- if it wasn't the situation, what it could of done if had its own central bank.
- So this is some of our stats from our last video,
- and if it has its own central bank, let me make this very clear,
- this is all hypothetical, Greece does have no its own central bank right now,
- for all of the Eurozone countries, the euro is printed by the European central bank,
- it is not by anyone country. But - hypothetically, let's say
- Greece does has its own central bank. So, Greek central bank...
- that prints its own, let's call new drachma.
- And so that Greek Central bank in this type of the situation
- could just start printing drachma and essentially
- use that drachma to buy government bonds
- so essentially printing that money and buy government bonds
- it is lending it to the government. It lends to the government
- so that the government could spend on its entitlements, on all of its various obligations.
- Now, that may seen very convinient, essentially one part of the government
- or something associated with the government, prints money,
- essentially lends it to the government, funds its obligations
- but the immediate thing you may say is "well, hey..
- ..if you just print currency like this, willy-nilly,
- won't this lead to an inflation?" And the simple answer is, it probably will.
- But that actually might be the solution, if you are in conundrum like Greece is in.
- First of all, inflation might not be so bad,
- Right now the country is in a deep recession, so there
- is all the extra capacity, you might even have a little bit
- of price cushion. And just in general the inflation rates
- aren't ultra dramatic, there are not super low but not
- super high either, so there might be some.. you may not have to worry
- about kind of hyper-inflationary situation, but on top of that
- the government probably wants a respectable amount
- of inflation, might not want 100% or 1000% of inflation
- but it might like 10%, 20% or 30% yearly inflation.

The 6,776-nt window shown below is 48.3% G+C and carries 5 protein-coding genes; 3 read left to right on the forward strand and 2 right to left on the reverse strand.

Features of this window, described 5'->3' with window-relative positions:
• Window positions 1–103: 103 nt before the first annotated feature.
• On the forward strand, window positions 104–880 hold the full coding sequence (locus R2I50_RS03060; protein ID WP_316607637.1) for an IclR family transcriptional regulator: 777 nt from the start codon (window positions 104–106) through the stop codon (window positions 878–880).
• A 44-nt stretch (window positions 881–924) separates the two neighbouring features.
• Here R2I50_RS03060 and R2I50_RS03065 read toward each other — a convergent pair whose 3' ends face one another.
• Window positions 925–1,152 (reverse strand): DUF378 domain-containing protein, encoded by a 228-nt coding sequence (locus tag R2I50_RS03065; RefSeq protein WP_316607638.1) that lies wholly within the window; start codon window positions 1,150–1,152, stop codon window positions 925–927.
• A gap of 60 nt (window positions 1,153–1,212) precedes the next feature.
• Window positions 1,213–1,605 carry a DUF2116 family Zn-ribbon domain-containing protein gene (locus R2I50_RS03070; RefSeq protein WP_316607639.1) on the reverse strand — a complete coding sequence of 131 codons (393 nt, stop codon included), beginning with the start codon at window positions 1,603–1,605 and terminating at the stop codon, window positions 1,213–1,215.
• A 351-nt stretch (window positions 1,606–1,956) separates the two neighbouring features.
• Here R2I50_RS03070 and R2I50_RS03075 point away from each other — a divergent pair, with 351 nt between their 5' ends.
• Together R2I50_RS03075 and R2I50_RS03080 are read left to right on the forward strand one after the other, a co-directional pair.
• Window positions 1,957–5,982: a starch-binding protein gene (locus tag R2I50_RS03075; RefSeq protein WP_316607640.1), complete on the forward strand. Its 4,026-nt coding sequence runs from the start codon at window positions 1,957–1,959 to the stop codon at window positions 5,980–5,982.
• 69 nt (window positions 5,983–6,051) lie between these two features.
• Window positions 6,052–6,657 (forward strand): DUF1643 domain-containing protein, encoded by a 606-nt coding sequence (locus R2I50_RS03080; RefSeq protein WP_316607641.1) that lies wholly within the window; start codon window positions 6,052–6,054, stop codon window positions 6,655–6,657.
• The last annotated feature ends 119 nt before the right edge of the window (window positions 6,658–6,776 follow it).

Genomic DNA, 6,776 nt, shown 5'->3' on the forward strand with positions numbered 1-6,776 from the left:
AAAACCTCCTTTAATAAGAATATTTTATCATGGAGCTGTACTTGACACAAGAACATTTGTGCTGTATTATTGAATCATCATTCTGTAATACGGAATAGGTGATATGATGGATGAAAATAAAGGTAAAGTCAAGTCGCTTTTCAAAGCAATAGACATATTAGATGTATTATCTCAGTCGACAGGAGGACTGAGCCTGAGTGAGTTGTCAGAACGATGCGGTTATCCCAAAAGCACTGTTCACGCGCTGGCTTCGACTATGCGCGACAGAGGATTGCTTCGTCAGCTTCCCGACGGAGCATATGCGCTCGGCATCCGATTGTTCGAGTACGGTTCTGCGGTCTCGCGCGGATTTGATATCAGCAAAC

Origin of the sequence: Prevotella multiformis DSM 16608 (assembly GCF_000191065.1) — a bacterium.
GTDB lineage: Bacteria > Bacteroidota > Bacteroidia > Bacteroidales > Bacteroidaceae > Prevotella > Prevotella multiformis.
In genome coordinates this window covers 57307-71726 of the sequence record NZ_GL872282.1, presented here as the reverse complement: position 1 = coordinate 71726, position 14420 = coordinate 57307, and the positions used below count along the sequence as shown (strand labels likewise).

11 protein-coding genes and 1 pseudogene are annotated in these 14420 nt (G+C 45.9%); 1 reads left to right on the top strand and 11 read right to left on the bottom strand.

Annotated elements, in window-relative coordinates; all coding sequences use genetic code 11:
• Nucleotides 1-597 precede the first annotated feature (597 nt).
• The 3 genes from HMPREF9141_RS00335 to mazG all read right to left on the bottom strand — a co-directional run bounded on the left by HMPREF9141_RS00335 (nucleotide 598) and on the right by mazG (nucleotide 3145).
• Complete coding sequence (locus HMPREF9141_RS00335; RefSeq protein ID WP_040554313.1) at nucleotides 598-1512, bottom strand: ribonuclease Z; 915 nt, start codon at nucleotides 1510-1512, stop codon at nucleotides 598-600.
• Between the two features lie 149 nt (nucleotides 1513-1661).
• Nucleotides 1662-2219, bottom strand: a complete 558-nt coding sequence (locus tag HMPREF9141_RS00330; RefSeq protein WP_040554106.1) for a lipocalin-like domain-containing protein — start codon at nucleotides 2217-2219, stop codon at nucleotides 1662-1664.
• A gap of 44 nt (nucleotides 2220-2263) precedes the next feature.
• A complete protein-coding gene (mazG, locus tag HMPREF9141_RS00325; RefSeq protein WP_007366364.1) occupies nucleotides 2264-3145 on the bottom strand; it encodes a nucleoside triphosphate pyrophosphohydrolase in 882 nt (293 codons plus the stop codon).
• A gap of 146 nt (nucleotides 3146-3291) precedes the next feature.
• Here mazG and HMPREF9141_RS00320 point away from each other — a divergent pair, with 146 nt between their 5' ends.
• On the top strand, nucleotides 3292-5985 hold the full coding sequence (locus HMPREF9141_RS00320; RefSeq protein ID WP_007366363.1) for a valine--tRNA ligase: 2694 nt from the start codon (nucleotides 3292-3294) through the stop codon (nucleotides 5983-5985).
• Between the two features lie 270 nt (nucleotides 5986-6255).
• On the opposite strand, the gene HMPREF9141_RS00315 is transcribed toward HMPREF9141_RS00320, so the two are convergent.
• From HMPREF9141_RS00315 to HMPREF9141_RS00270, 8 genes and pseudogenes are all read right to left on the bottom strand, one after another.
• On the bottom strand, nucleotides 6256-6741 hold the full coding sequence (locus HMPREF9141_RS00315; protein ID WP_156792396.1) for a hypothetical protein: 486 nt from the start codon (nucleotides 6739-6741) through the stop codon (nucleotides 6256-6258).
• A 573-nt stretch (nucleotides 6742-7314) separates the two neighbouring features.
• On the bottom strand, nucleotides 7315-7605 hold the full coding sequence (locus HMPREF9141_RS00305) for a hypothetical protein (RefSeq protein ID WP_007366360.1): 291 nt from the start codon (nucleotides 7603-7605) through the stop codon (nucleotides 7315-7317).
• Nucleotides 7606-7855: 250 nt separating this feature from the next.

- And to think about that, think about the idea, in this hypothetical Greece,
- all of its obligations wouldn't be in euro, its obligations
- would be in drachma. And so, you can imagine a world,
- let's think about hypothetical Greece and I'm going to use
- hypothetical numbers, just to make things more simple
- to understand or to do in our heads, let's take this hypothetical Greece,
- but it could be Greece or any other country, and let's say it has a GDP ...
- ...GDP of 100, let's call it 100 of its currency, ...100 drachma is its GDP,
- and let's say it has its entitlement obligations,..and this is all on the annual basis,..
- ...and let's say 10 billion of its currency, of its drachma. This is not the situation of Greece as
- all its obligations are in euros but let's just think about the situation
- and let's say that on top of that it has debt obligations, total debt, total value of debt
- let's say that it was, ... I don't know,..there was another 150 billion of its currency.
- Let's say you inflate over couple of years, so inflation occurs,
- and let's say you have 100% of inflation over few years
- but in real terms your GDP doesn't change, ....so in real terms
- if you have 100% inflation but you producing the same amount,
- the nominal value of your GDP will now be 200 billion.
- It is the same amout of goods and services but everything now costs twice as much,
- so you would value it to 200 billion. If you would have your
- inflation adjusted, it would still be 100 billion. The good thing,
- and it is very seldom that you use inflation to good context,
- but it would be good for Greece in this situation, that these
- entitlement obligations, they would still be 10 billion.
- You still going to say " I'm gonna to still pay you 10 billion" even if that 10 billion
- is goign to buy people half as much. That is much easy to do politically
- than telling people over night that I'm going to reduce your pension by half. This is political suicide.
- But to inflate away the obligations, nominally it looks like you paying the same thing
- but just buying less, it is a little bit more viable to do.
- And the same thing is to review debt obligations.
- Your debt obligations won't adjust the inflation, and so you would still owe
- 150 billion but as the percentage of GDP you've halved how big the debt is,
- you've halved how big the entitlement obligations are. So there is actually a viable solution
- and in this hypothetical situation is probably the best solution
- for government to essentially inflate away its obligations.
- So, I'll leave you with that, something for you to think about and then we can think about
- what could Greece actually do in this directions but more importantly
- let's think about, and you can start to think why is the whole world so scared,
- all of this is Greece, it is relatively small country, so why is whole Eurozone
- so scared, why are people thinking about bailing out Greece
- in some way to prevent all this craziness from happening
- and what are the repercussion in the larger global market.
- But I'll leave you there and leave you to think about all this stuff.